700-year-old tea jar a work of art

Tea-leaf storage jar named Chigusa and its storage box. -- Courtesy Freer Gallery of Art.
Tea-leaf storage jar named Chigusa and its storage box. -- Courtesy Freer Gallery of Art.

     A simple ceramic jar for tea storage, crafted in China centuries ago, eventually made its way to Japan, where it was given a name, “Chigusa,” and became one of the most revered objects of Japan’s “art of tea.” Soon it will be on display in the U.S. for the first time.

    The Smithsonian Institution’s Arthur M. Sackler Gallery will host the renowned tea jar Feb. 22–July 27 in an exhibit titled “Chigusa and the Art of Tea.”
    Chigusa was one of countless utilitarian ceramics crafted in southern China during the 13th or 14th century. It was shipped to Japan as a container for a commercial product and once there was used as tea-leaf storage jar, which endowed it with a special status. Over time, the jar became a prized antique. As a sign of additional respect, it was given a personal name: Chigusa, which means “thousand grasses” or “myriad things,” an evocative phrase from Japanese poetry.
    In 16th century Japan, “chanoyu,” or the “art of tea,” evolved into a major aesthetic and cultural pastime. Influential tea connoisseurs imbued high status to “meibutsu,” or celebrated objects, through such practices as naming, adorning and close observation. Tea diaries kept by these enthusiasts recorded detailed descriptions of Chigusa’s physical attributes and accessories, allowing contemporary scholars to see the jar through their eyes.
    Joining Chigusa in the Sackler Gallery’s exhibit are other cherished objects, including calligraphy by Chinese monks, Chinese and Korean tea bowls and Japanese stoneware water jars and wooden vessels used during this formative time of Japanese tea culture. The exhibition space recreates a Japanese tea room, complete with tatami mats.
    “Tea men looked at Chigusa and found beauty even in its flaws, elevating it from a simple tea jar to how we know it today,” said Louise Allison Cort, curator of ceramics at the Freer Gallery of Art and Arthur M. Sackler Gallery. “This ability to value imperfections in objects made by the human hand is one of the great contributions of Japanese tea culture to the world.”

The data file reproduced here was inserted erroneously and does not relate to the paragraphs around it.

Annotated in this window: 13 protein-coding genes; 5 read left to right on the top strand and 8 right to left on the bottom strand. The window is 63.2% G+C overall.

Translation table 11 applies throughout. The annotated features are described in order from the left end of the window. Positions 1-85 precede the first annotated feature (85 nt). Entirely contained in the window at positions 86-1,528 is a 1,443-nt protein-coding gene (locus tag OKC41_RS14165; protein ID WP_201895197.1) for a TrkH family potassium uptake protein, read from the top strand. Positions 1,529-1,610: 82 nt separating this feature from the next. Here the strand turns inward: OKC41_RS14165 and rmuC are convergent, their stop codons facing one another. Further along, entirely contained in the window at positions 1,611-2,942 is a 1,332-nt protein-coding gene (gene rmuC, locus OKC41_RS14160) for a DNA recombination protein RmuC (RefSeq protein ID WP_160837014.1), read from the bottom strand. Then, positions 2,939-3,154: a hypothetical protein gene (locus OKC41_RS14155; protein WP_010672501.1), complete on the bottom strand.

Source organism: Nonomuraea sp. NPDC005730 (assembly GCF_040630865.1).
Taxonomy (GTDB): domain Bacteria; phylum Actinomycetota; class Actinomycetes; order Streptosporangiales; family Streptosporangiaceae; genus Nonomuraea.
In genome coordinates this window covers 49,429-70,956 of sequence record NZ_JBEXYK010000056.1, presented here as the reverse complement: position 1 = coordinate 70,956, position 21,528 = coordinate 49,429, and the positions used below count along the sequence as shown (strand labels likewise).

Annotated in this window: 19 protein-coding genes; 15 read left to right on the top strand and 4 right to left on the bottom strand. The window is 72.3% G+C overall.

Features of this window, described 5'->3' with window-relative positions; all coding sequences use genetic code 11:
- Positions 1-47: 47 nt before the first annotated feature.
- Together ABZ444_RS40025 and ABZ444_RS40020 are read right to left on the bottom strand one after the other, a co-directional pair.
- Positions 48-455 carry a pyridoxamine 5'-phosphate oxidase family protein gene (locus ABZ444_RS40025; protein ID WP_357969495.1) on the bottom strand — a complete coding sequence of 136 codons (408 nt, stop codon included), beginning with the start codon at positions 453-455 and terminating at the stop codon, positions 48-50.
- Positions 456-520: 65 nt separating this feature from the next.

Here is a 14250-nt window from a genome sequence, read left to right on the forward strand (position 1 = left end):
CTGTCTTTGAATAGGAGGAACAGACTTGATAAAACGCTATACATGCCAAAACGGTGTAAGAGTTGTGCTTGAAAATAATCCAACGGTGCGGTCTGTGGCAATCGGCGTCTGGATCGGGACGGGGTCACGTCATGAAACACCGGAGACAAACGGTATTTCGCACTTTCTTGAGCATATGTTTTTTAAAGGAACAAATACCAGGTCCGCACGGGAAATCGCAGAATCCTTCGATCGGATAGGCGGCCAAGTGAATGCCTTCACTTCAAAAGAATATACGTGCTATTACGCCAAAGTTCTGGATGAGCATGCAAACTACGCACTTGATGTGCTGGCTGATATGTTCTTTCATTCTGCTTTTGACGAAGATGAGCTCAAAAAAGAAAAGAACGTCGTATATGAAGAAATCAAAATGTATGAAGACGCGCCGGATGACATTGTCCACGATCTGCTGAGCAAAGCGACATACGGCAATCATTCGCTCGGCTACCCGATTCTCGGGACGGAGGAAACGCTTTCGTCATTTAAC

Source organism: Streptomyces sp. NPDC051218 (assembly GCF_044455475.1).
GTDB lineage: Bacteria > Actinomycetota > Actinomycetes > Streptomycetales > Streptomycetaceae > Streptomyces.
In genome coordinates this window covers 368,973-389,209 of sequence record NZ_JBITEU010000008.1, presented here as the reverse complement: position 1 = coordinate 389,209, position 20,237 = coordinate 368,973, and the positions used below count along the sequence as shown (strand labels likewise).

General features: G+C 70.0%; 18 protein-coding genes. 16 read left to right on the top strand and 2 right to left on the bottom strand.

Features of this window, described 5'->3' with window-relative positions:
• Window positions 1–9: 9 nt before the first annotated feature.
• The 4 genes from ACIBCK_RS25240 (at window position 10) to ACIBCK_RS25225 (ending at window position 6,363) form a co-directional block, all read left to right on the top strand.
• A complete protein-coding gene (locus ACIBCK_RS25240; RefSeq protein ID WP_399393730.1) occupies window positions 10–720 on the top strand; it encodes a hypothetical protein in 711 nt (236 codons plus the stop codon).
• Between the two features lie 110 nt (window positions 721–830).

The documentation and artifacts that surround Chigusa — including inscriptions, letters, ceremonial accessories and storage boxes — reveal the history of ownership and enjoyment. Few jars with comparable documentation survive in Japan or elsewhere.
    Marks on the jar’s base are thought to be the signatures of its owners, dating from the 15th to the 16th centuries. The jar later became the property of the Tokugawa shogunate and then was owned  by private Japanese collectors before being acquired by the Freer Gallery at auction in 2009. 
    For display in the tea room, Chigusa was outfitted with luxury accessories added by its successive owners: a mouth covering of antique Chinese gold-brocaded silk, a netted bag of sky-blue silk and a set of blue silk cords used to tie ornamental knots attached to the four lugs on the jar’s shoulder. A video in the exhibition follows a tea master dressing Chigusa in its adornments, an elaborate process.
    Visitors will be able to experience a traditional Omotesenke tea presentation March 23 and April 6, including the preparation of matcha, the whisked green tea made from leaves of the kind that Chigusa would have contained.
    Other public programs include a conversation with core Chigusa researchers Oka Yoshiko and Andrew M. Watsky on March 2, and lunchtime curator-led tours April 3 and 10. 
    Chigusa will travel to the Princeton University Art Museum in the fall, where it will be on view Oct. 11–Feb. 1, 2015.
    “Chigusa is the rare object that allows us deep insight into how people in Japan looked at, thought about and valued things over time,” said Watsky, professor of Japanese art history at Princeton. “We are incredibly fortunate to participate in the now centuries-long activity of examining and appreciating this singular ceramic jar.”

Taken from a Smithsonian Institution press release.